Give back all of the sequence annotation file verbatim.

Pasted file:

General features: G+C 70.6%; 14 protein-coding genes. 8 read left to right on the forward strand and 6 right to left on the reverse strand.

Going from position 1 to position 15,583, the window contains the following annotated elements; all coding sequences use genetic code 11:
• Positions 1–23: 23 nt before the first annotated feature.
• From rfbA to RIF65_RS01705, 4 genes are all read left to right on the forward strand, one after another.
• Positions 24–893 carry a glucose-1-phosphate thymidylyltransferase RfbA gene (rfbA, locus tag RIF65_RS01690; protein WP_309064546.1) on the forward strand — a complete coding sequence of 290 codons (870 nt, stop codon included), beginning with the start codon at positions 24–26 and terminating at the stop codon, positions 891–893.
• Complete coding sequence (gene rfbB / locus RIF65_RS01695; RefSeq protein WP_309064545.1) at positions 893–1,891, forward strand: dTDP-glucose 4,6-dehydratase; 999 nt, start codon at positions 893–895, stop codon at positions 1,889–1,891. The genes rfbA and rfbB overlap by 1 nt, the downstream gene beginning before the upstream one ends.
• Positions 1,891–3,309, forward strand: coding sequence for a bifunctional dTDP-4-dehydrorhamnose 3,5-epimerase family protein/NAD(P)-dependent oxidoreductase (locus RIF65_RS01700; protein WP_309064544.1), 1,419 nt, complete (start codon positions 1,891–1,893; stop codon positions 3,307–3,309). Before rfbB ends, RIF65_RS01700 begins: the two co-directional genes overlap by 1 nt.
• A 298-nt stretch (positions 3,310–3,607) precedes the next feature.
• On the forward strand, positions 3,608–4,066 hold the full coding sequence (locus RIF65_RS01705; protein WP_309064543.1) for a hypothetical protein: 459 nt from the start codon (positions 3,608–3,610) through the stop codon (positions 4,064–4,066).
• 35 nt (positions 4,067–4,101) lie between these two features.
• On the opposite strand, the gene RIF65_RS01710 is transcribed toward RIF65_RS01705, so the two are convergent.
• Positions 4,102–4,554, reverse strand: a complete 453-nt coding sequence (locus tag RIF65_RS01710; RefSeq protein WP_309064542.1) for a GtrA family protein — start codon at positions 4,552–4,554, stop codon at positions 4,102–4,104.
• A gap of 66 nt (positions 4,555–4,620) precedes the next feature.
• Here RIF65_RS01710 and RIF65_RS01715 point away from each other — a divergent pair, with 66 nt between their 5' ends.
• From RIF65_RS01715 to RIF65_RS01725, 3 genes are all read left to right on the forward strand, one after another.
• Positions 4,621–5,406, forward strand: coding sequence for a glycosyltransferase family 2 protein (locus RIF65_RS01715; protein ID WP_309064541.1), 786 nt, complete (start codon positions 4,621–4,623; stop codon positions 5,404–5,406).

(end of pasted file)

General features: G+C 70.6%; 14 protein-coding genes. 8 read left to right on the forward strand and 6 right to left on the reverse strand.

Going from position 1 to position 15,583, the window contains the following annotated elements; all coding sequences use genetic code 11:
• Positions 1–23: 23 nt before the first annotated feature.
• From rfbA to RIF65_RS01705, 4 genes are all read left to right on the forward strand, one after another.
• Positions 24–893 carry a glucose-1-phosphate thymidylyltransferase RfbA gene (rfbA, locus tag RIF65_RS01690; protein WP_309064546.1) on the forward strand — a complete coding sequence of 290 codons (870 nt, stop codon included), beginning with the start codon at positions 24–26 and terminating at the stop codon, positions 891–893.
• Complete coding sequence (gene rfbB / locus RIF65_RS01695; RefSeq protein WP_309064545.1) at positions 893–1,891, forward strand: dTDP-glucose 4,6-dehydratase; 999 nt, start codon at positions 893–895, stop codon at positions 1,889–1,891. The genes rfbA and rfbB overlap by 1 nt, the downstream gene beginning before the upstream one ends.
• Positions 1,891–3,309, forward strand: coding sequence for a bifunctional dTDP-4-dehydrorhamnose 3,5-epimerase family protein/NAD(P)-dependent oxidoreductase (locus RIF65_RS01700; protein WP_309064544.1), 1,419 nt, complete (start codon positions 1,891–1,893; stop codon positions 3,307–3,309). Before rfbB ends, RIF65_RS01700 begins: the two co-directional genes overlap by 1 nt.
• A 298-nt stretch (positions 3,310–3,607) precedes the next feature.
• On the forward strand, positions 3,608–4,066 hold the full coding sequence (locus RIF65_RS01705; protein WP_309064543.1) for a hypothetical protein: 459 nt from the start codon (positions 3,608–3,610) through the stop codon (positions 4,064–4,066).
• 35 nt (positions 4,067–4,101) lie between these two features.
• On the opposite strand, the gene RIF65_RS01710 is transcribed toward RIF65_RS01705, so the two are convergent.
• Positions 4,102–4,554, reverse strand: a complete 453-nt coding sequence (locus tag RIF65_RS01710; RefSeq protein WP_309064542.1) for a GtrA family protein — start codon at positions 4,552–4,554, stop codon at positions 4,102–4,104.
• A gap of 66 nt (positions 4,555–4,620) precedes the next feature.
• Here RIF65_RS01710 and RIF65_RS01715 point away from each other — a divergent pair, with 66 nt between their 5' ends.
• From RIF65_RS01715 to RIF65_RS01725, 3 genes are all read left to right on the forward strand, one after another.
• Positions 4,621–5,406, forward strand: coding sequence for a glycosyltransferase family 2 protein (locus RIF65_RS01715; protein ID WP_309064541.1), 786 nt, complete (start codon positions 4,621–4,623; stop codon positions 5,404–5,406).